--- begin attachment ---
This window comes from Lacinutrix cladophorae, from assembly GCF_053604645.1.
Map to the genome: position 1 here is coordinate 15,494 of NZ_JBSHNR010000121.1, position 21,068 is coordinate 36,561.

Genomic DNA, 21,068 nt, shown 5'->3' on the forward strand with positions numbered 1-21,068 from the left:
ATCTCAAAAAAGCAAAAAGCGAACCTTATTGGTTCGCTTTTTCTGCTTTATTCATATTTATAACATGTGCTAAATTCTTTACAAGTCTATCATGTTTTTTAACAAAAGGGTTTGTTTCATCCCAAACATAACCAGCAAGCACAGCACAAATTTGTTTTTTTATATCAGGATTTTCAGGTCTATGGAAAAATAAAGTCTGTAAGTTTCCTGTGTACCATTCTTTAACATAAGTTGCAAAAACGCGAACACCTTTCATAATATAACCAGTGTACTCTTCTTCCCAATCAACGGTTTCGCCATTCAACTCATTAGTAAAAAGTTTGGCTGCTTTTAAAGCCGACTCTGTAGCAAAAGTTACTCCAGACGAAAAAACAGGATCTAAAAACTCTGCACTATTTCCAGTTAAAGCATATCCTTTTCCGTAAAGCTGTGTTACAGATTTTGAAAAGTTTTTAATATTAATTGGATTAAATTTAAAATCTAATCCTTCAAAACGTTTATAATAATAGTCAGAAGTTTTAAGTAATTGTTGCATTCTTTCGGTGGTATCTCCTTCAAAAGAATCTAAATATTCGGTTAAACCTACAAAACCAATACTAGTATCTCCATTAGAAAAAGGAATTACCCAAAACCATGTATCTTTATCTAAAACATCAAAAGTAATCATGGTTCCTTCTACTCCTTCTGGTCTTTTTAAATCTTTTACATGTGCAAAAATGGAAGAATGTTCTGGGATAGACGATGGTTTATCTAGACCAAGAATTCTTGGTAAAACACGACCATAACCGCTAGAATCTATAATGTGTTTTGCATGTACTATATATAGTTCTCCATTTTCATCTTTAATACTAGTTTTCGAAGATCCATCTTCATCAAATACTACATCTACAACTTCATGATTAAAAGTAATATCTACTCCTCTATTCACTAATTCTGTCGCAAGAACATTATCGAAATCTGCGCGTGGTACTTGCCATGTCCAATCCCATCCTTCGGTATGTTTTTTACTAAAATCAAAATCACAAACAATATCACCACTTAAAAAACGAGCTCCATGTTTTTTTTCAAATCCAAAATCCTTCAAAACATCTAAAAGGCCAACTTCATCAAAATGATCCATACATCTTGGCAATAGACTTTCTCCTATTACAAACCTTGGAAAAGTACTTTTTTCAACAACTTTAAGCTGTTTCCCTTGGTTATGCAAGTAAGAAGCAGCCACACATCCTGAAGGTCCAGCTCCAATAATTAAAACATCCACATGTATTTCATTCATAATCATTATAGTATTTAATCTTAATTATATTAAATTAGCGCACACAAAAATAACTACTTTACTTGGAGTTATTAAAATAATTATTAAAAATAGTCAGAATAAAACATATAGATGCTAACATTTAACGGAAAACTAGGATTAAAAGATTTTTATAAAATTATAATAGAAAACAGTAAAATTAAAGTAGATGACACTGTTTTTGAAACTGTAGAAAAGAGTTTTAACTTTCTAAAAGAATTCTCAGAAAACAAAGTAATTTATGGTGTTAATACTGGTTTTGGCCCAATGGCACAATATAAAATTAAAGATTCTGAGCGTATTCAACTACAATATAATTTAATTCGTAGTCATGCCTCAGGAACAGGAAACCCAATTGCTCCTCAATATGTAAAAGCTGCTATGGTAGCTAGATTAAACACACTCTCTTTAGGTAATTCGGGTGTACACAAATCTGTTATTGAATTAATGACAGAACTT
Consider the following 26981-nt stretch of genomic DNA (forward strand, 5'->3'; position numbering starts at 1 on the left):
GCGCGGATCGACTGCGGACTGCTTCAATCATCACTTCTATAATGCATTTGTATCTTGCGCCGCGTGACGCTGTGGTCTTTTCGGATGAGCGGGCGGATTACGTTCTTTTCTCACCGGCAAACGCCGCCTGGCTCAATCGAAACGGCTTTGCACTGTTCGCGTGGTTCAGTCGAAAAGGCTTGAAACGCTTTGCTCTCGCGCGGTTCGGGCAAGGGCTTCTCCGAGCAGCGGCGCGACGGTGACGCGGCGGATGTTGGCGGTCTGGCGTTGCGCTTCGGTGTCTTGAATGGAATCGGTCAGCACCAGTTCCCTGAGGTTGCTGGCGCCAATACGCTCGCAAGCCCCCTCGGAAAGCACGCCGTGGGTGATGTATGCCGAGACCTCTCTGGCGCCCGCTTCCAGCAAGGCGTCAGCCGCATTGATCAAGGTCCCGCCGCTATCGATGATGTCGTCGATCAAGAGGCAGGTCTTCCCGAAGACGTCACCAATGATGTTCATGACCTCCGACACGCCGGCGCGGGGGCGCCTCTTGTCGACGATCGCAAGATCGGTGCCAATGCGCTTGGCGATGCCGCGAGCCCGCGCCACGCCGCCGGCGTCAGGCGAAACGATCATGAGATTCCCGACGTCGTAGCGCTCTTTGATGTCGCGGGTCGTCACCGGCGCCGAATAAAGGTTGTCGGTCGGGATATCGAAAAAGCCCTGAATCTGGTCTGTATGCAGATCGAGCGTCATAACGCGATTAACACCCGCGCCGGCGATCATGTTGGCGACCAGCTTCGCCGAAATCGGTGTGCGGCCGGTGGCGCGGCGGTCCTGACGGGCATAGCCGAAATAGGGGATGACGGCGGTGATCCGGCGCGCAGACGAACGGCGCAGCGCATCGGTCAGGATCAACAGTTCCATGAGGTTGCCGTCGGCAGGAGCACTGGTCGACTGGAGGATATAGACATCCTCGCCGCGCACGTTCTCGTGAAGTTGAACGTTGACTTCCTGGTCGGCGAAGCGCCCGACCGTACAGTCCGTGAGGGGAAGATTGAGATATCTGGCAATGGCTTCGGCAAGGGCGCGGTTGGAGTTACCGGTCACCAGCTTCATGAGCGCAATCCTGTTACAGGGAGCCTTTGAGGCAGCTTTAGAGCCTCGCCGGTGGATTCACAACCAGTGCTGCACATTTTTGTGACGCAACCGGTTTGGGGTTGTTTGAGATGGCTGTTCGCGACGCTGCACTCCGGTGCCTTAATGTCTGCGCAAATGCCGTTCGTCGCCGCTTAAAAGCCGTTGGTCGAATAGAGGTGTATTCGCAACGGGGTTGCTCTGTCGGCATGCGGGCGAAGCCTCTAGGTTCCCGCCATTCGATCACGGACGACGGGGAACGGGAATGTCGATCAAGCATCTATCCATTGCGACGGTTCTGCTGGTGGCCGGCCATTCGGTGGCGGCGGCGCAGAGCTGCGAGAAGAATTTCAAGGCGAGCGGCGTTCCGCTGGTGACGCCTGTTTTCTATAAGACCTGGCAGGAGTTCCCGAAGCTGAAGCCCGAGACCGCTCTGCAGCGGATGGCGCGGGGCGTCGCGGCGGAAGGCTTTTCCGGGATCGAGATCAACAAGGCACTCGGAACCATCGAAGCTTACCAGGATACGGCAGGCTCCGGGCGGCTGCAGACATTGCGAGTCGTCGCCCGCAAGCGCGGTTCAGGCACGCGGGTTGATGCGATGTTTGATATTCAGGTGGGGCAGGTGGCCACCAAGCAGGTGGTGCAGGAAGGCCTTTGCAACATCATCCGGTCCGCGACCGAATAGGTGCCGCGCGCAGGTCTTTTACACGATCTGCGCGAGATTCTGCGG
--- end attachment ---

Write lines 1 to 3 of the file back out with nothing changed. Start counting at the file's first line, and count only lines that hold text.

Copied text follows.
This window comes from Lacinutrix cladophorae, from assembly GCF_053604645.1.
Map to the genome: position 1 here is coordinate 15,494 of NZ_JBSHNR010000121.1, position 21,068 is coordinate 36,561.

Genomic DNA, 21,068 nt, shown 5'->3' on the forward strand with positions numbered 1-21,068 from the left: